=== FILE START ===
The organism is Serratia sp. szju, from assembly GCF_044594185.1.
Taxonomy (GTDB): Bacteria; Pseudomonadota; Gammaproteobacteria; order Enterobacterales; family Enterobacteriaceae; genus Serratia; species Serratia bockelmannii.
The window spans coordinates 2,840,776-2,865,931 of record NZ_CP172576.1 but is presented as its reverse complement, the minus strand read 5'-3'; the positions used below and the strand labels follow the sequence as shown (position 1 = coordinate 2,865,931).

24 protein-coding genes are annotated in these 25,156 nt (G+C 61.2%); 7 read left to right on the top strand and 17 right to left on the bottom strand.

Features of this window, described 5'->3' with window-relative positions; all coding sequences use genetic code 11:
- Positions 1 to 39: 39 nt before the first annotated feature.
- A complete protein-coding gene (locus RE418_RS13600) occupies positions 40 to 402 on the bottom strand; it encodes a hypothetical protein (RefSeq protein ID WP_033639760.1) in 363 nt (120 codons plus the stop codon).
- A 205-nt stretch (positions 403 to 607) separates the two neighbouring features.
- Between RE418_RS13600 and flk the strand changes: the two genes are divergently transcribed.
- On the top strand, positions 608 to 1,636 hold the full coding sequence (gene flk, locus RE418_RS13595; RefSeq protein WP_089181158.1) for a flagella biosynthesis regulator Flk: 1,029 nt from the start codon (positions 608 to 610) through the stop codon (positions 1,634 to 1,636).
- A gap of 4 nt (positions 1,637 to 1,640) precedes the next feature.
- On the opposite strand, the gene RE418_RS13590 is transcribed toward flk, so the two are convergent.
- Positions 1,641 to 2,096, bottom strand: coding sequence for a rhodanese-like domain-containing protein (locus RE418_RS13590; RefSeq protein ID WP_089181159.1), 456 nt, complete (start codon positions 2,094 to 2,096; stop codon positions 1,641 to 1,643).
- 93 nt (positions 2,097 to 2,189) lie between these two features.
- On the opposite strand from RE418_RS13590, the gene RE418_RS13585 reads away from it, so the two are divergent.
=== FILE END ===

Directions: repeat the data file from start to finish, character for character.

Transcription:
The organism is Serratia sp. szju, from assembly GCF_044594185.1.
Taxonomy (GTDB): Bacteria; Pseudomonadota; Gammaproteobacteria; order Enterobacterales; family Enterobacteriaceae; genus Serratia; species Serratia bockelmannii.
The window spans coordinates 2,840,776-2,865,931 of record NZ_CP172576.1 but is presented as its reverse complement, the minus strand read 5'-3'; the positions used below and the strand labels follow the sequence as shown (position 1 = coordinate 2,865,931).

24 protein-coding genes are annotated in these 25,156 nt (G+C 61.2%); 7 read left to right on the top strand and 17 right to left on the bottom strand.

Features of this window, described 5'->3' with window-relative positions; all coding sequences use genetic code 11:
- Positions 1 to 39: 39 nt before the first annotated feature.
- A complete protein-coding gene (locus RE418_RS13600) occupies positions 40 to 402 on the bottom strand; it encodes a hypothetical protein (RefSeq protein ID WP_033639760.1) in 363 nt (120 codons plus the stop codon).
- A 205-nt stretch (positions 403 to 607) separates the two neighbouring features.
- Between RE418_RS13600 and flk the strand changes: the two genes are divergently transcribed.
- On the top strand, positions 608 to 1,636 hold the full coding sequence (gene flk, locus RE418_RS13595; RefSeq protein WP_089181158.1) for a flagella biosynthesis regulator Flk: 1,029 nt from the start codon (positions 608 to 610) through the stop codon (positions 1,634 to 1,636).
- A gap of 4 nt (positions 1,637 to 1,640) precedes the next feature.
- On the opposite strand, the gene RE418_RS13590 is transcribed toward flk, so the two are convergent.
- Positions 1,641 to 2,096, bottom strand: coding sequence for a rhodanese-like domain-containing protein (locus RE418_RS13590; RefSeq protein ID WP_089181159.1), 456 nt, complete (start codon positions 2,094 to 2,096; stop codon positions 1,641 to 1,643).
- 93 nt (positions 2,097 to 2,189) lie between these two features.
- On the opposite strand from RE418_RS13590, the gene RE418_RS13585 reads away from it, so the two are divergent.